27th Conference on Hurricanes and Tropical Meteorology


An evaluation and comparison of predictions of tropical cyclogenesis by three global forecast models

Richard J. Pasch, NOAA/NWS/NCEP/TPC, Miami, FL; and P. A. Harr, L. A. Avila, J. G. Jiing, and G. Elliott

There have been continued enhancements to resolution and physics in global numerical weather prediction models at the various forecast centers. These advances have led, presumably, to continued improvements in the models' forecasts of weather over the tropics, in particular, forecasts of tropical cyclone (TC) formation. This study will evaluate recent forecasts of tropical cyclogenesis made by the National Centers for Environmental Prediction's Global Forecast System, the United States Navy Operational Global Atmospheric Prediction System, and the United Kingdom Meteorological Office Global Model. For our methodology, we utilize an objective TC vortex identification and tracking technique, which enables the determination of statistics such as probability of detection and false alarm rates of tropical cyclogenesis in the model fields. Furthermore, forecasts of several physical quantities relevant to TC formation (e.g., warm core magnitude, vertical wind shear, mid-level moisture, etc.) are evaluated with respect to each tropical vortex that is correctly and incorrectly forecast to become a TC. A comparison of the three model's performance in predicting TC formation during the 2005 hurricane season will be presented.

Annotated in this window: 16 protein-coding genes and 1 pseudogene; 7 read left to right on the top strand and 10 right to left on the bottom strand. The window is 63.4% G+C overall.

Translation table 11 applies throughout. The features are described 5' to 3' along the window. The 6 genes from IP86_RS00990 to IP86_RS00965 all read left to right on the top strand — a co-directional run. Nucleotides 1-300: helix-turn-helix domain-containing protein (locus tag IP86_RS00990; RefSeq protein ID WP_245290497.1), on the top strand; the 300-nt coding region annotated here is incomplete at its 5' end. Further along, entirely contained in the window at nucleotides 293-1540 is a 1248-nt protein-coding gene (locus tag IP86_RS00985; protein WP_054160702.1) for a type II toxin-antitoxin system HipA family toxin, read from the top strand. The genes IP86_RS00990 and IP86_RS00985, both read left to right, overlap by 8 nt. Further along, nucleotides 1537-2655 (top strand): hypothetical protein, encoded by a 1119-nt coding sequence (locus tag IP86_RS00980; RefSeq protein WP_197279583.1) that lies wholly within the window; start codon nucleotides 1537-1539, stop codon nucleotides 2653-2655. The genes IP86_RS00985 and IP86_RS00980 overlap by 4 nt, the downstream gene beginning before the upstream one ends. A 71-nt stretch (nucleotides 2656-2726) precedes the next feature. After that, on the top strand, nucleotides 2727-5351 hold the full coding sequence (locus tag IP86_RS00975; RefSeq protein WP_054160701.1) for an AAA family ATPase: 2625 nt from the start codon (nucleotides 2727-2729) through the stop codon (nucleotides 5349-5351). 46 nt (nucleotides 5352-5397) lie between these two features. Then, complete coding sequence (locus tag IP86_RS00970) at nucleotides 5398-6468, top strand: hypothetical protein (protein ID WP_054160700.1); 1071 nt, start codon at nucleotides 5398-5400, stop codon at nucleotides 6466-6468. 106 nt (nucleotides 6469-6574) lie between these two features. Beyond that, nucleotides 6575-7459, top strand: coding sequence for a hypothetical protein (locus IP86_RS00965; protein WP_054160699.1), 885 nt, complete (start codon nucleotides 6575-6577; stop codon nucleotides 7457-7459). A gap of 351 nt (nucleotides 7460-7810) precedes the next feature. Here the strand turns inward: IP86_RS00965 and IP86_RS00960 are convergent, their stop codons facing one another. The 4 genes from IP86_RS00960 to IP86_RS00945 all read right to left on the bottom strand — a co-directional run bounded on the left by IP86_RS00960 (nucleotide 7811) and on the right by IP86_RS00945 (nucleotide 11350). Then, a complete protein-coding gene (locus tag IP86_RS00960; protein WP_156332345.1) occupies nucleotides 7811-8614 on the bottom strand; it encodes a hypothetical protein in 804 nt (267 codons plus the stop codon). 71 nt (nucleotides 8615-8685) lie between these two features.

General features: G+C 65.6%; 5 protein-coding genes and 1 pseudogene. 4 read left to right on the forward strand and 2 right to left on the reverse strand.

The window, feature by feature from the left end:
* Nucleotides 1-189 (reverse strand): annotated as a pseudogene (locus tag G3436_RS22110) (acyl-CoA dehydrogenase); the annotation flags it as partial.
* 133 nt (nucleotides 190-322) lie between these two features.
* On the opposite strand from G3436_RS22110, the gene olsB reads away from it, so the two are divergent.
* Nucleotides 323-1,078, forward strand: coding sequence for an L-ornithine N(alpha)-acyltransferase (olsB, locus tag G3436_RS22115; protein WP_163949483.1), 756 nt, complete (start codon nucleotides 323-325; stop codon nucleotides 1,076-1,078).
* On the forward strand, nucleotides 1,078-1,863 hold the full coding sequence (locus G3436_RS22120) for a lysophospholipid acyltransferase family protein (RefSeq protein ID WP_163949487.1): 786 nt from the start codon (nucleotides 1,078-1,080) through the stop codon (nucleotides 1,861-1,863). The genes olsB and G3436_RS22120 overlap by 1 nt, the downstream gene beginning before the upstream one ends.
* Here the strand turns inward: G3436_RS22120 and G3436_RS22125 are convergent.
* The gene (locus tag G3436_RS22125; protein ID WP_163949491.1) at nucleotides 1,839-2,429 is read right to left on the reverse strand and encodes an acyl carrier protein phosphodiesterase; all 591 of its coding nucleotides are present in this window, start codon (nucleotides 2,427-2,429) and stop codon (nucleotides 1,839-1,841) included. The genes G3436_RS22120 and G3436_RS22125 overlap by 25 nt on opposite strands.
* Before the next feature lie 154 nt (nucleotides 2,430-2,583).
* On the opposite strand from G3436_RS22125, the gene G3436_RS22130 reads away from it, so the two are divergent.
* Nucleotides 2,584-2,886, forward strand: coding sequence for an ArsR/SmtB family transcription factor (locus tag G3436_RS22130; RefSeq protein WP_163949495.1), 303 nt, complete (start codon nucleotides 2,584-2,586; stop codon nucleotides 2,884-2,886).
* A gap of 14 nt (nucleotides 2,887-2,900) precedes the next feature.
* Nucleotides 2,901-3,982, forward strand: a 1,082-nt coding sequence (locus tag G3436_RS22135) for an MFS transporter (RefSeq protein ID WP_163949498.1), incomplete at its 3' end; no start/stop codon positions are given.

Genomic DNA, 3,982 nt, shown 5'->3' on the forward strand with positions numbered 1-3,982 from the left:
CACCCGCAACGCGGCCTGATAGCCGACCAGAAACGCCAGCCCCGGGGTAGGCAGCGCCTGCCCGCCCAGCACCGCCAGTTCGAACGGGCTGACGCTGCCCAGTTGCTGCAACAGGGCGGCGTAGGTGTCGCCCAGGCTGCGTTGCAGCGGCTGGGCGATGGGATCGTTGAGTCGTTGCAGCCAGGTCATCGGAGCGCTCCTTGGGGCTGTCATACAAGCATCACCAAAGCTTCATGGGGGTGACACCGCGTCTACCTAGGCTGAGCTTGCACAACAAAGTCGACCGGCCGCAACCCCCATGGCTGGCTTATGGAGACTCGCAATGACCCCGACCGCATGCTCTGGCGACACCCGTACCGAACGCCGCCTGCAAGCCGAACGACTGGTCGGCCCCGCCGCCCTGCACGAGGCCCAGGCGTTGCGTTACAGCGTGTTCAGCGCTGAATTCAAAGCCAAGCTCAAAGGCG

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wrf recording  Recorded presentation

Session 14B, Tropical Cyclogenesis IV
Thursday, 27 April 2006, 3:30 PM-5:30 PM, Regency Grand Ballroom

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